Abstract: Economic growth may be influenced by insurance-market activity through risk pooling, financial intermediations, indemnification against losses, mobilization of savings and provision of investment opportunities. Over the past few decades, there has been increasing interest in the role of the insurance sector in the economic growth of Africa. This study examines whether there is a causal relationship between the continent’s economic growth and insurance-market activity (life, non-life, and total). Applying panel-estimation techniques that are robust to heterogeneity and cross-sectional dependence to a model of panel data for 11 African countries between 1995 and 2016, we find significant evidence in support of such a relationship. Total-insurance penetration has a long-term impact on economic growth, and when disaggregated into its components (life- and non-life-insurance penetration), we find evidence in support of short-term and long-term impacts on economic growth in both cases. Our study also confirms the feedback hypothesis, as we find a positive, bi-directional causality between insurance-market activity and economic growth. We also find that the contribution from non-life-insurance market activity toward economic growth far outweighs that of life-insurance market activity.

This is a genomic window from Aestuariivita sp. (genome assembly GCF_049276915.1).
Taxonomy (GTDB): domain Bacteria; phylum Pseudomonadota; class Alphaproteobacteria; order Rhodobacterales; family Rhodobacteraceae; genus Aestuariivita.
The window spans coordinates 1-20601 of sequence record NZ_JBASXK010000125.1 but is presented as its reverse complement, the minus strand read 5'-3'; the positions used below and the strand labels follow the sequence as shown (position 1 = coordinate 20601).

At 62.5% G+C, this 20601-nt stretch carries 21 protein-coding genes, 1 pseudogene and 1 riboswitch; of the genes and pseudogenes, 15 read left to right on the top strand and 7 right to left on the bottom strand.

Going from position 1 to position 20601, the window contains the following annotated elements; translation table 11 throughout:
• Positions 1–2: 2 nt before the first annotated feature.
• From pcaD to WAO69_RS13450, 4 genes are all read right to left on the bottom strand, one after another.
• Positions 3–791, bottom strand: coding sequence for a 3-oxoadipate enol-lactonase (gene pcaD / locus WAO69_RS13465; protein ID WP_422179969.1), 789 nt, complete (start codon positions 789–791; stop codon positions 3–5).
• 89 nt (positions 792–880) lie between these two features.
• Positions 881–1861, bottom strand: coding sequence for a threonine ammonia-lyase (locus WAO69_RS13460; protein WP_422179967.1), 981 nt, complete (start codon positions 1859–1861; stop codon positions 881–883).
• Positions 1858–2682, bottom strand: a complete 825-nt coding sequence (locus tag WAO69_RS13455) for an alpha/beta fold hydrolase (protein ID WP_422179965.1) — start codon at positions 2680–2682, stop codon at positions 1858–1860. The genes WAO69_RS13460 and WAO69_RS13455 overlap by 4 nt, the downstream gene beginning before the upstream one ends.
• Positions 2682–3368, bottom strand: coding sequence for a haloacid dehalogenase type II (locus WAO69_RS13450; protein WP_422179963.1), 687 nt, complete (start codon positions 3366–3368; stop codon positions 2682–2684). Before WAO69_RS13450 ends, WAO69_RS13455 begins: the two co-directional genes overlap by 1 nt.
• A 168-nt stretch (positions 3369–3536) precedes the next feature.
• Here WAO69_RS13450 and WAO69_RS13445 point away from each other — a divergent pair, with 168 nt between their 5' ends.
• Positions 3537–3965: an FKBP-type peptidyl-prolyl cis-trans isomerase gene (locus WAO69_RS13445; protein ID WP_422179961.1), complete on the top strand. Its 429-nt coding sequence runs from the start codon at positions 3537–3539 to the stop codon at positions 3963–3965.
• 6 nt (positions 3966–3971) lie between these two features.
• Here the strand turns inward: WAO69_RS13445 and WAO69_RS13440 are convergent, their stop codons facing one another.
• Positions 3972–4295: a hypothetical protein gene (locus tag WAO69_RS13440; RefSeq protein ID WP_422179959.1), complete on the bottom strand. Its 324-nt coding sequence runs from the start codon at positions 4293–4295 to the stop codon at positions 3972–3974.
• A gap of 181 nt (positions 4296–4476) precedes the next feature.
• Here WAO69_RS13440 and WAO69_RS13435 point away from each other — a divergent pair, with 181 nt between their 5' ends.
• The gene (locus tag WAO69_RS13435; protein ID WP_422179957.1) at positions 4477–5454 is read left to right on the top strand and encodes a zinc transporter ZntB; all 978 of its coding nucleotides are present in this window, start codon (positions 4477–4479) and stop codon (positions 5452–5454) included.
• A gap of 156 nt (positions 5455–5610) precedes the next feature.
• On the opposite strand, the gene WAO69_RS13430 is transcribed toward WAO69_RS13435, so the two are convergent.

Keywords: Insurance penetration, growth, Africa
    JEL: C33 G22
    Date: 2018–01
  4. By: Daniel Gubits; Judy Geyer; Denise Hoffman; Sarah Croake; Utsav Kattel; David Judkins; Stephen Bell; David Stapleton
    Abstract: The Benefit Offset National Demonstration (BOND) tests variants of Social Security Disability Insurance program rules governing work and other supports. The BOND project includes two stages. Stage 2 provides estimates of how a $1 for $2 benefit offset would affect earnings and program outcomes for beneficiaries most likely to use the offset: recruited and informed volunteers. This report documents results of BOND Stage 2 impacts on earnings and benefit outcomes during the third calendar year of implementation (2013) and process and participation analyses through 2014.
    Keywords: Disability, Social Security, Employment, Benefit Offset, Counseling
    JEL: I J
  5. By: Antoine Goujard